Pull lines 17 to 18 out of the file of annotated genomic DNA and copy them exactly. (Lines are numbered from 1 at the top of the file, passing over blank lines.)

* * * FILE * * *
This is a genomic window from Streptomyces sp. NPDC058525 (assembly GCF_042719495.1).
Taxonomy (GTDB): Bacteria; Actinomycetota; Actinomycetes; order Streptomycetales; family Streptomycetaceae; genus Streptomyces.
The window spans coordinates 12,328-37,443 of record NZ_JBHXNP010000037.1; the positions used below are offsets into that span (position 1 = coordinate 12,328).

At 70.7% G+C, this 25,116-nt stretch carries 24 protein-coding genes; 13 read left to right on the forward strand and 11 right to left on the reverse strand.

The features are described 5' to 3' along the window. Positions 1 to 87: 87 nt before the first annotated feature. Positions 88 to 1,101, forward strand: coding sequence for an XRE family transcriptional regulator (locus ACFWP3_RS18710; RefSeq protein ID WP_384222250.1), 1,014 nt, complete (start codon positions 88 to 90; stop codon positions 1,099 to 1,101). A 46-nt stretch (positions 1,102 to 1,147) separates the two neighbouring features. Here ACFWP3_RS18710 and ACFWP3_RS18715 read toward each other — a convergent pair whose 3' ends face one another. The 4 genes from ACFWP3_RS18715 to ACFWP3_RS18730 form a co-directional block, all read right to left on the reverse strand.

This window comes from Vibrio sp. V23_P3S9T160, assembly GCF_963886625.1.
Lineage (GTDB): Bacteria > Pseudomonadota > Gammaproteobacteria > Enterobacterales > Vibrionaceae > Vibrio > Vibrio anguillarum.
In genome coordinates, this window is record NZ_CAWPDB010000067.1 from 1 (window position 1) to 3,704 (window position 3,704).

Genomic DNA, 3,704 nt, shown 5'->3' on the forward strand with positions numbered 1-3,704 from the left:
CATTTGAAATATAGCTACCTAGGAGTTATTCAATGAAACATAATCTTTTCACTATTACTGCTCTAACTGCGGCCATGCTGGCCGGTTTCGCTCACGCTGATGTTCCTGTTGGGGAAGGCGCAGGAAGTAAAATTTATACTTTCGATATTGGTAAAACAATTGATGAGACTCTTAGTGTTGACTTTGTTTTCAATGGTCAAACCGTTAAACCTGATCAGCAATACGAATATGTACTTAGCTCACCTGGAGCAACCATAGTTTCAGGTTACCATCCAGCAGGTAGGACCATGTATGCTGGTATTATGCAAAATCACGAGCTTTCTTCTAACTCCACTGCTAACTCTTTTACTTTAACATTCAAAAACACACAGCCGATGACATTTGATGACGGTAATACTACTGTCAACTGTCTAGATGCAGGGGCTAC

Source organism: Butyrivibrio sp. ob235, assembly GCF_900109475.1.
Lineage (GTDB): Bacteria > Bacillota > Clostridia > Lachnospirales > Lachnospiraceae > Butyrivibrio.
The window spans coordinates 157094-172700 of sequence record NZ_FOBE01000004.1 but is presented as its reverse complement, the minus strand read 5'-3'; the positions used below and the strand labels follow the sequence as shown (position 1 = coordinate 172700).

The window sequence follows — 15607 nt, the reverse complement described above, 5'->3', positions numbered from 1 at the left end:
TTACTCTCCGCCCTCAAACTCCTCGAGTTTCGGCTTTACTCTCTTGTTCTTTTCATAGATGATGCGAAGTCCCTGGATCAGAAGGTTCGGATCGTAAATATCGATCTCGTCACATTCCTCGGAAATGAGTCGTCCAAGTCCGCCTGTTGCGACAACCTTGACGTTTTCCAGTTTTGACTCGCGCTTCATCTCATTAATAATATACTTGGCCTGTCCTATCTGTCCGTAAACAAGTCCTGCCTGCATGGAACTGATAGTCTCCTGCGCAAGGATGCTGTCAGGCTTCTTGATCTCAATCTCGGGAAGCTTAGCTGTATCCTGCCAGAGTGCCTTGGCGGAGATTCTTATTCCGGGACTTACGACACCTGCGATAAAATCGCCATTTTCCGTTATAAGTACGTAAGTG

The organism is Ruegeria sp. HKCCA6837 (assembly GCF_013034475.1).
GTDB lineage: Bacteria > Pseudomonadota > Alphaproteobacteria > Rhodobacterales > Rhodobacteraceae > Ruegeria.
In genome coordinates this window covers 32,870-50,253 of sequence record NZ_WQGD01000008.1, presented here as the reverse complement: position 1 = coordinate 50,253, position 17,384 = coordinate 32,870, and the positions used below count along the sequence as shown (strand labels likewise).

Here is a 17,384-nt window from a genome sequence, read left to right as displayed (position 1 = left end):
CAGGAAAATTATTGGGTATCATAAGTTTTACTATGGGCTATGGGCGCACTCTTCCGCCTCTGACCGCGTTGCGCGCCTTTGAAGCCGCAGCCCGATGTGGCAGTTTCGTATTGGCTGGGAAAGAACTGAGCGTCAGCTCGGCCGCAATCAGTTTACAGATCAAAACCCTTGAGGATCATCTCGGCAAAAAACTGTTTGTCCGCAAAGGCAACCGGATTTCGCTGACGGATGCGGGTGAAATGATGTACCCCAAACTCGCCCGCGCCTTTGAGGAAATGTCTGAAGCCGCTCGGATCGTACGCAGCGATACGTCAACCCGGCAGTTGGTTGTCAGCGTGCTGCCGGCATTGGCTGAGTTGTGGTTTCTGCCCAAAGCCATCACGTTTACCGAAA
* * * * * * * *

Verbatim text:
GTDB lineage: Bacteria > Pseudomonadota > Alphaproteobacteria > Rhodobacterales > Rhodobacteraceae > Ruegeria.
In genome coordinates this window covers 32,870-50,253 of sequence record NZ_WQGD01000008.1, presented here as the reverse complement: position 1 = coordinate 50,253, position 17,384 = coordinate 32,870, and the positions used below count along the sequence as shown (strand labels likewise).